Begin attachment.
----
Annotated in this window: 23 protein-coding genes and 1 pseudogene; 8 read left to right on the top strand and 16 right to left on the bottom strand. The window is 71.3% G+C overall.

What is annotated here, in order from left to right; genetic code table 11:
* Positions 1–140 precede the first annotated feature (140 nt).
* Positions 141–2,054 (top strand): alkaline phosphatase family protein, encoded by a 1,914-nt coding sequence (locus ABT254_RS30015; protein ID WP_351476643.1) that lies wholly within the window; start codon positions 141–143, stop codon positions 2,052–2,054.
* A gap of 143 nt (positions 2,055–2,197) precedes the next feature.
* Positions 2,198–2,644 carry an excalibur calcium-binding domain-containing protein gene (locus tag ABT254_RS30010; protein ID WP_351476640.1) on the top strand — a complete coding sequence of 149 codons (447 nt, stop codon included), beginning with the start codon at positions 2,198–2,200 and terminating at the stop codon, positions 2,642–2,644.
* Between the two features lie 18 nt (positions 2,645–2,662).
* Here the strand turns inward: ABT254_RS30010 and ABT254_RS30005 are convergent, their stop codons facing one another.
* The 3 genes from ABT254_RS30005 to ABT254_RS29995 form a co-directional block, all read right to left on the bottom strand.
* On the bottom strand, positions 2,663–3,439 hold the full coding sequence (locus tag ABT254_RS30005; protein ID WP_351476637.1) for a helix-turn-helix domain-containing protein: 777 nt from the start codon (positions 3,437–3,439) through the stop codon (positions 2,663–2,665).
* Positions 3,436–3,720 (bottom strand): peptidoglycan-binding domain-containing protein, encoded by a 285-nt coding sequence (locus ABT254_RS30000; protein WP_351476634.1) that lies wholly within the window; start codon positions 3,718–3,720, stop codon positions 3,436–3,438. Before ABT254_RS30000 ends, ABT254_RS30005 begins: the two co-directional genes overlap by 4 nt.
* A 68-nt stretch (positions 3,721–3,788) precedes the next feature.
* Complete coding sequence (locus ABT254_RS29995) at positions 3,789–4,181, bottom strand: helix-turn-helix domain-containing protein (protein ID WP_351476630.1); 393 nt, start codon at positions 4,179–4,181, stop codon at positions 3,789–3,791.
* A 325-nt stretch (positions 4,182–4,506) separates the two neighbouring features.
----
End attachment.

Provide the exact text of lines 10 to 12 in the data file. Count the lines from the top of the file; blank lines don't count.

* On the bottom strand, positions 2,663–3,439 hold the full coding sequence (locus tag ABT254_RS30005; protein ID WP_351476637.1) for a helix-turn-helix domain-containing protein: 777 nt from the start codon (positions 3,437–3,439) through the stop codon (positions 2,663–2,665).
* Positions 3,436–3,720 (bottom strand): peptidoglycan-binding domain-containing protein, encoded by a 285-nt coding sequence (locus ABT254_RS30000; protein WP_351476634.1) that lies wholly within the window; start codon positions 3,718–3,720, stop codon positions 3,436–3,438. Before ABT254_RS30000 ends, ABT254_RS30005 begins: the two co-directional genes overlap by 4 nt.
* A 68-nt stretch (positions 3,721–3,788) precedes the next feature.